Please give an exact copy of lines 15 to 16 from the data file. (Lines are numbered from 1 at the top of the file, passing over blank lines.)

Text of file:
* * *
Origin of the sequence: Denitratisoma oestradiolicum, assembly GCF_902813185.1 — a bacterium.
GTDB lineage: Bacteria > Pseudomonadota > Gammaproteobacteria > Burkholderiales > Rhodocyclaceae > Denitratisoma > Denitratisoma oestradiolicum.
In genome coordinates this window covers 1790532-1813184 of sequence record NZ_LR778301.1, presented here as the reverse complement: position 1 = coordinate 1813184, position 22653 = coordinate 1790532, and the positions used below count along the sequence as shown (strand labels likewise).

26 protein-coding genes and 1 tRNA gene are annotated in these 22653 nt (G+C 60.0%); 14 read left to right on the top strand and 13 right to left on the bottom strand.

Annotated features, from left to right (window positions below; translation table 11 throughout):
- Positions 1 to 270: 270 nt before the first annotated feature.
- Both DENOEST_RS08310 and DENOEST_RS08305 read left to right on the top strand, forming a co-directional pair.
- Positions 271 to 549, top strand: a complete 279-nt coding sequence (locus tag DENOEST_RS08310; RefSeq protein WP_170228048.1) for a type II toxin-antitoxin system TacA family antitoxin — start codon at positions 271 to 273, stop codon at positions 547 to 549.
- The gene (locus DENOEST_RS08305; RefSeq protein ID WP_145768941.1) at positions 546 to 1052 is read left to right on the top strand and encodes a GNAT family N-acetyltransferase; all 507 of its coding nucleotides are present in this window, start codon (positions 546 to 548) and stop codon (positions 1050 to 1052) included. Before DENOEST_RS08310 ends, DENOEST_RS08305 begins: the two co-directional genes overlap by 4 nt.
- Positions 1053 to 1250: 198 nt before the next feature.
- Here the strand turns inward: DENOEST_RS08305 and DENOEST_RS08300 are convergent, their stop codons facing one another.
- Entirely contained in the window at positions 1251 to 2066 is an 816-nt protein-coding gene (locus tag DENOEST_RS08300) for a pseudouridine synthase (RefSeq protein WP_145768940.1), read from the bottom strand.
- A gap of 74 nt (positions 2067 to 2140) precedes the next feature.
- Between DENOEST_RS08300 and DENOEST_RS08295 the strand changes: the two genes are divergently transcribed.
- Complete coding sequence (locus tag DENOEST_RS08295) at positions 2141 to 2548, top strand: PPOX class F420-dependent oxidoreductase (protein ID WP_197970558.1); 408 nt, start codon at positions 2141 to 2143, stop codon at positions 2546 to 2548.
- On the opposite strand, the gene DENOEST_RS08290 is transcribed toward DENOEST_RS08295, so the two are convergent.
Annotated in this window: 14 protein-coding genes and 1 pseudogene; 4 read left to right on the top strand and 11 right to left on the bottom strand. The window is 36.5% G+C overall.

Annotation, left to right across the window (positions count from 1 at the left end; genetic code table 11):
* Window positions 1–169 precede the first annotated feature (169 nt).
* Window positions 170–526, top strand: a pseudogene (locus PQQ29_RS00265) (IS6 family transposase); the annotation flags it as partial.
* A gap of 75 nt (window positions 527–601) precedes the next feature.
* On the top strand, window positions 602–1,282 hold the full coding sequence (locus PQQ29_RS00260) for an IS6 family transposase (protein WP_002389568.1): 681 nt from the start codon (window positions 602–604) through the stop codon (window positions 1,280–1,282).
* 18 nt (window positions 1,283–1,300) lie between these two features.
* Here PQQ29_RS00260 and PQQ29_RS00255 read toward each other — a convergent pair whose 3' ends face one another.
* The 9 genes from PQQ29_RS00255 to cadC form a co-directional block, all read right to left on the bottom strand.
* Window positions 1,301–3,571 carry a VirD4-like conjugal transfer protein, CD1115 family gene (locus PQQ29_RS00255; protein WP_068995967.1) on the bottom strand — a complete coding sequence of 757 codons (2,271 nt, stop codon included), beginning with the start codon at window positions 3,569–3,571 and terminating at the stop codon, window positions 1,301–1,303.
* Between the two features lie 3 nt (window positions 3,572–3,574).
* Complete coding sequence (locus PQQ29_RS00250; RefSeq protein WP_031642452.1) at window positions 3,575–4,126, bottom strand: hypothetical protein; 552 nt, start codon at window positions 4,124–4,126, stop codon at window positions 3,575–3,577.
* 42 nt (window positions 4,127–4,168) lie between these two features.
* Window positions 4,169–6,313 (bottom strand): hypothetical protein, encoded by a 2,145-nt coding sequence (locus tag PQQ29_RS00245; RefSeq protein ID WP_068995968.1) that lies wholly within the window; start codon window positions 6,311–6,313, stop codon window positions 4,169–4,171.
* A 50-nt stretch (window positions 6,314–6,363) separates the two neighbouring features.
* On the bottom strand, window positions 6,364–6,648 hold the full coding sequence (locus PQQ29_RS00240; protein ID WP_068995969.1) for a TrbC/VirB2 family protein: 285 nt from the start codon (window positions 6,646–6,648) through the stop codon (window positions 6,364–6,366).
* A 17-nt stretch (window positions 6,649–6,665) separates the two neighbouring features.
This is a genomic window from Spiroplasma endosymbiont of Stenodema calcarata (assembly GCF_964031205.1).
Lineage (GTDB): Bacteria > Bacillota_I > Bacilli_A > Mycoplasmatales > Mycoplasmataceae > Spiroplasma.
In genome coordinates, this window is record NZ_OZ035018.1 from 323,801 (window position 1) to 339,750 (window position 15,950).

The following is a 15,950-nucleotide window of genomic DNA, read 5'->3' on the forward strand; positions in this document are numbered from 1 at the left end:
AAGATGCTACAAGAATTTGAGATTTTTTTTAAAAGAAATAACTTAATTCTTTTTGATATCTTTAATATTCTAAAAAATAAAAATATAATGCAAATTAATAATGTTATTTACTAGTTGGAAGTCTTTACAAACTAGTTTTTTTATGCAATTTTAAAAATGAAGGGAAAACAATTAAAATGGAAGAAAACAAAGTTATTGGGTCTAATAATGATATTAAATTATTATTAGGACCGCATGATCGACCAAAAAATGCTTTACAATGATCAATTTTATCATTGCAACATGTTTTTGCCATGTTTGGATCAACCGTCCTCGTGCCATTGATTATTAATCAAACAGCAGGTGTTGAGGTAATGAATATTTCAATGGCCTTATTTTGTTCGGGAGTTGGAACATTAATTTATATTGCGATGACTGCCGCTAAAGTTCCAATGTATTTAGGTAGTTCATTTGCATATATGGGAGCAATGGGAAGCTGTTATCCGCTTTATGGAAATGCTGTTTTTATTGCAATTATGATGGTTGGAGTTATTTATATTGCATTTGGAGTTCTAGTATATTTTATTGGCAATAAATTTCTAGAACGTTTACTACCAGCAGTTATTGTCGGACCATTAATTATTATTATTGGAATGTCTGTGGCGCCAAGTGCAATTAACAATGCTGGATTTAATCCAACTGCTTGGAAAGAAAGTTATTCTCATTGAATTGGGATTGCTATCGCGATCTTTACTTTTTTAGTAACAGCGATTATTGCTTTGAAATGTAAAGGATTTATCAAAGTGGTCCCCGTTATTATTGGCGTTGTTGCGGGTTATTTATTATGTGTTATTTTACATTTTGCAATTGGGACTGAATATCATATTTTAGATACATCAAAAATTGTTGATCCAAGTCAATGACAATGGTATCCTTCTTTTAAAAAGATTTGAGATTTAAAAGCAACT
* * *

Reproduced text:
- Complete coding sequence (locus tag DENOEST_RS08295) at positions 2141 to 2548, top strand: PPOX class F420-dependent oxidoreductase (protein ID WP_197970558.1); 408 nt, start codon at positions 2141 to 2143, stop codon at positions 2546 to 2548.
- On the opposite strand, the gene DENOEST_RS08290 is transcribed toward DENOEST_RS08295, so the two are convergent.